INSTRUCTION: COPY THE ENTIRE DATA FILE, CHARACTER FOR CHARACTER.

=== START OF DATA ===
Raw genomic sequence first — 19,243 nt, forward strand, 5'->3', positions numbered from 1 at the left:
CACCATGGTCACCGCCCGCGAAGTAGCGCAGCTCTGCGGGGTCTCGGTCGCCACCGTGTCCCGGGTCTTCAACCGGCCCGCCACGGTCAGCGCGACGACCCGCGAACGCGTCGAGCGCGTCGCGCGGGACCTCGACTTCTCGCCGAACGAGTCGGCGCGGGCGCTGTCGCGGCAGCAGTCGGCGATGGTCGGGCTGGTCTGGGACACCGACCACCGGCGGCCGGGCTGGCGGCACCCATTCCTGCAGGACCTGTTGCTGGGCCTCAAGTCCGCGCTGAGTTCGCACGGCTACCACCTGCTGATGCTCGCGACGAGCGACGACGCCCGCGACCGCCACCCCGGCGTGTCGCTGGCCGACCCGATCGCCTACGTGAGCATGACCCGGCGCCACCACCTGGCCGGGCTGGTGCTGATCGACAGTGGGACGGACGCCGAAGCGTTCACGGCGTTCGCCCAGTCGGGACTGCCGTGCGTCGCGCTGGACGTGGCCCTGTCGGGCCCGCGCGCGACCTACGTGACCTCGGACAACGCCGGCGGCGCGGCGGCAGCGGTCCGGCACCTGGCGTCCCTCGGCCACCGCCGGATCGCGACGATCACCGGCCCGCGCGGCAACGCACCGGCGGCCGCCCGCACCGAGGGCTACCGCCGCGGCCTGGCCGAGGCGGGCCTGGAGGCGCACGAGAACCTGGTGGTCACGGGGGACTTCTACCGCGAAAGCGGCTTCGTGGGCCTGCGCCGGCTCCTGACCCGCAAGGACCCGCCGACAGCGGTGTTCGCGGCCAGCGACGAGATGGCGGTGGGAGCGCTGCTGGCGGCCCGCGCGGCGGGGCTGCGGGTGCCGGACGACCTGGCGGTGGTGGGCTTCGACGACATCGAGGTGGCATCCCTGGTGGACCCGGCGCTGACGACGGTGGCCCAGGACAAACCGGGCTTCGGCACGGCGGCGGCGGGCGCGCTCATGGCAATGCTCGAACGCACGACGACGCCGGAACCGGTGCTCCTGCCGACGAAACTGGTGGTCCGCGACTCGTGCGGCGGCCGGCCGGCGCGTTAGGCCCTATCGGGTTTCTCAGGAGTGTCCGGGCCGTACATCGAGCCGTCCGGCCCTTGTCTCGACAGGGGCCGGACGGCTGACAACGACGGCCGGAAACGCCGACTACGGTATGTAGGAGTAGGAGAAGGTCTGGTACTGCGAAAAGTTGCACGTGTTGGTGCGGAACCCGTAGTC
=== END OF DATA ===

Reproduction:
Raw genomic sequence first — 19,243 nt, forward strand, 5'->3', positions numbered from 1 at the left:
CACCATGGTCACCGCCCGCGAAGTAGCGCAGCTCTGCGGGGTCTCGGTCGCCACCGTGTCCCGGGTCTTCAACCGGCCCGCCACGGTCAGCGCGACGACCCGCGAACGCGTCGAGCGCGTCGCGCGGGACCTCGACTTCTCGCCGAACGAGTCGGCGCGGGCGCTGTCGCGGCAGCAGTCGGCGATGGTCGGGCTGGTCTGGGACACCGACCACCGGCGGCCGGGCTGGCGGCACCCATTCCTGCAGGACCTGTTGCTGGGCCTCAAGTCCGCGCTGAGTTCGCACGGCTACCACCTGCTGATGCTCGCGACGAGCGACGACGCCCGCGACCGCCACCCCGGCGTGTCGCTGGCCGACCCGATCGCCTACGTGAGCATGACCCGGCGCCACCACCTGGCCGGGCTGGTGCTGATCGACAGTGGGACGGACGCCGAAGCGTTCACGGCGTTCGCCCAGTCGGGACTGCCGTGCGTCGCGCTGGACGTGGCCCTGTCGGGCCCGCGCGCGACCTACGTGACCTCGGACAACGCCGGCGGCGCGGCGGCAGCGGTCCGGCACCTGGCGTCCCTCGGCCACCGCCGGATCGCGACGATCACCGGCCCGCGCGGCAACGCACCGGCGGCCGCCCGCACCGAGGGCTACCGCCGCGGCCTGGCCGAGGCGGGCCTGGAGGCGCACGAGAACCTGGTGGTCACGGGGGACTTCTACCGCGAAAGCGGCTTCGTGGGCCTGCGCCGGCTCCTGACCCGCAAGGACCCGCCGACAGCGGTGTTCGCGGCCAGCGACGAGATGGCGGTGGGAGCGCTGCTGGCGGCCCGCGCGGCGGGGCTGCGGGTGCCGGACGACCTGGCGGTGGTGGGCTTCGACGACATCGAGGTGGCATCCCTGGTGGACCCGGCGCTGACGACGGTGGCCCAGGACAAACCGGGCTTCGGCACGGCGGCGGCGGGCGCGCTCATGGCAATGCTCGAACGCACGACGACGCCGGAACCGGTGCTCCTGCCGACGAAACTGGTGGTCCGCGACTCGTGCGGCGGCCGGCCGGCGCGTTAGGCCCTATCGGGTTTCTCAGGAGTGTCCGGGCCGTACATCGAGCCGTCCGGCCCTTGTCTCGACAGGGGCCGGACGGCTGACAACGACGGCCGGAAACGCCGACTACGGTATGTAGGAGTAGGAGAAGGTCTGGTACTGCGAAAAGTTGCACGTGTTGGTGCGGAACCCGTAGTC